I took the path less traveled, starting as a boy in the deep canyons of the big city, then moving to a career in agricultural research. After high school, I attended college (Cornell) and graduate school (UC Davis). After a stint in the Army, I spent 46 years in research on the genetics and breeding of lettuce. One highlight- Development of a lettuce variety that was the most widely grown in the world, a product of hard work and serendipity. I also published over 100 research articles, including two books on leafy salad vegetables. I retired in 2003, and moved from the world of science to the world of make believe: writing novels.
My ambition to write fiction was activated in high school. I wrote two short stories for the school’s literary magazine, The Magpie. This ambition was put on pause through college, grad school, and career. It revived when I retired and resulted in my first novel, “The Departments.” It is a story of academia, especially academic intrigue and politics, with science as a background theme. A faculty member resigns from one of the departments. Immediately a feud develops between two groups within the department that disagree over what the nature of the position should be when refilled. Another conflict develops when two other departments also wish to fill the vacancy. The university’s new president joins the fray, wishing to make his own statement about the future of the university. The interdepartmental conflict is resolved by the Board Of Trustees, and the feud is settled by the action of a faculty member, who also finds a way to mollify the losers.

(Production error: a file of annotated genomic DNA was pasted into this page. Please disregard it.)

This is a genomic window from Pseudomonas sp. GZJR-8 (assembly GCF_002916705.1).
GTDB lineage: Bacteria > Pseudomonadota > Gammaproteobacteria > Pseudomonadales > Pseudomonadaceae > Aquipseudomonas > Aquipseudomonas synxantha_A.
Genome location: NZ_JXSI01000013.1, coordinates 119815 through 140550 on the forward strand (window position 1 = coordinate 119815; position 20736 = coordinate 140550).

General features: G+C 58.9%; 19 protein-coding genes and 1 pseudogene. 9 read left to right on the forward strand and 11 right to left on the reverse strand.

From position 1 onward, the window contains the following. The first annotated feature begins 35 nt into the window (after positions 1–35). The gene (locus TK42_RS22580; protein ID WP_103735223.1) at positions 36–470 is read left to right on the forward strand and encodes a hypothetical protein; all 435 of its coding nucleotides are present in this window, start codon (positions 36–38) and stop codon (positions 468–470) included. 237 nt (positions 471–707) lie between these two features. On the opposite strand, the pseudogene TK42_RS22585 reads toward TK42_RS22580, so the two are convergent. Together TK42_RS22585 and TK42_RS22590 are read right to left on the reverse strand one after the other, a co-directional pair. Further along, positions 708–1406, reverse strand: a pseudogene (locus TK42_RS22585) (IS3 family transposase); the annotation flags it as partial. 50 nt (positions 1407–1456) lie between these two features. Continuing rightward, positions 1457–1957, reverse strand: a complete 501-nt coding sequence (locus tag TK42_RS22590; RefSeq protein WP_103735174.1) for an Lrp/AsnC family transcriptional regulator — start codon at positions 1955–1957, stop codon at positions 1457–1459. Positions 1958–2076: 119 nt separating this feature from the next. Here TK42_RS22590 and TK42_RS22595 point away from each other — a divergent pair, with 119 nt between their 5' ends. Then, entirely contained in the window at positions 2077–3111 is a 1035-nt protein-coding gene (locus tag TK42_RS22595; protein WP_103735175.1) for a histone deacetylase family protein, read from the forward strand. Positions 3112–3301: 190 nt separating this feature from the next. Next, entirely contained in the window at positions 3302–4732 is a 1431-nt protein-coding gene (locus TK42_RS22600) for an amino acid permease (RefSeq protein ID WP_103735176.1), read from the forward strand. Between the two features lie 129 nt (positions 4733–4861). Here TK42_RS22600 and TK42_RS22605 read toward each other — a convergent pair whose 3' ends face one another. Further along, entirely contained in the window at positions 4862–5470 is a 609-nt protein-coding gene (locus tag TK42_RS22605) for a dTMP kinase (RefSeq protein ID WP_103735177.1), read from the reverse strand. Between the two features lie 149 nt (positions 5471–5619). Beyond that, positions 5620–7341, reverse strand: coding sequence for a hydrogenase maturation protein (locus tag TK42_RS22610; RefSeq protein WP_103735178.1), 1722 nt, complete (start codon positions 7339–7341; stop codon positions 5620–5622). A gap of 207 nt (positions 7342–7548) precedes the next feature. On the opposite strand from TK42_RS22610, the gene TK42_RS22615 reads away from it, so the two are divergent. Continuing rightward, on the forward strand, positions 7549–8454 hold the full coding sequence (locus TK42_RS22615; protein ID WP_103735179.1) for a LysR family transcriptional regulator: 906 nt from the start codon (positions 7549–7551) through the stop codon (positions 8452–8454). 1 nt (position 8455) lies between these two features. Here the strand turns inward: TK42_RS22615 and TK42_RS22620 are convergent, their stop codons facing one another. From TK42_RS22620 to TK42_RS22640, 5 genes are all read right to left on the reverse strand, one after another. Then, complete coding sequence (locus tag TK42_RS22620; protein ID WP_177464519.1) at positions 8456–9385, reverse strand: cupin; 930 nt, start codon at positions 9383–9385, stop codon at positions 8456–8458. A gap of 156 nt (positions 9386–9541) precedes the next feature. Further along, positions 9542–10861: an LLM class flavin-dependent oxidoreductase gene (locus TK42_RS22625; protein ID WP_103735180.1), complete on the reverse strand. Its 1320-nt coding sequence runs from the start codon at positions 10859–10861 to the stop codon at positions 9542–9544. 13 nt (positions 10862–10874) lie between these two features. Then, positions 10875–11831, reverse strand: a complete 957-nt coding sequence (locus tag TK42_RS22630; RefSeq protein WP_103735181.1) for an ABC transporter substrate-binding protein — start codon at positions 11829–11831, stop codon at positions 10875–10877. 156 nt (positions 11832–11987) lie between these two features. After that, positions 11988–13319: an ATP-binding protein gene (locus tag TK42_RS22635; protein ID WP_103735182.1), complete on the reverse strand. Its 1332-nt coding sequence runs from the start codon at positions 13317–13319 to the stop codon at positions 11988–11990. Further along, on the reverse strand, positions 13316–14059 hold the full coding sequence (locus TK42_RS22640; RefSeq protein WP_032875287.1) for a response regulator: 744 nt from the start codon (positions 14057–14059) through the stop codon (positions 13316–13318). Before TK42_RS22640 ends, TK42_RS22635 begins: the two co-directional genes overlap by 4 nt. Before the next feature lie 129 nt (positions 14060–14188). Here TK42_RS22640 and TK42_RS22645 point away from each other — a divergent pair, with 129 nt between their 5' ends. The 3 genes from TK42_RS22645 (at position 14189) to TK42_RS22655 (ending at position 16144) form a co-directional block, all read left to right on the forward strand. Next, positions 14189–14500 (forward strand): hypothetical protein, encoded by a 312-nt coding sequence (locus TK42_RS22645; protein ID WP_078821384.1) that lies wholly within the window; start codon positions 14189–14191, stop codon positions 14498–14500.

In future writings, the same forces will probably influence me: science, including science-fiction, and academic politics. I am also interested in the influence of our genes on our personalities and character.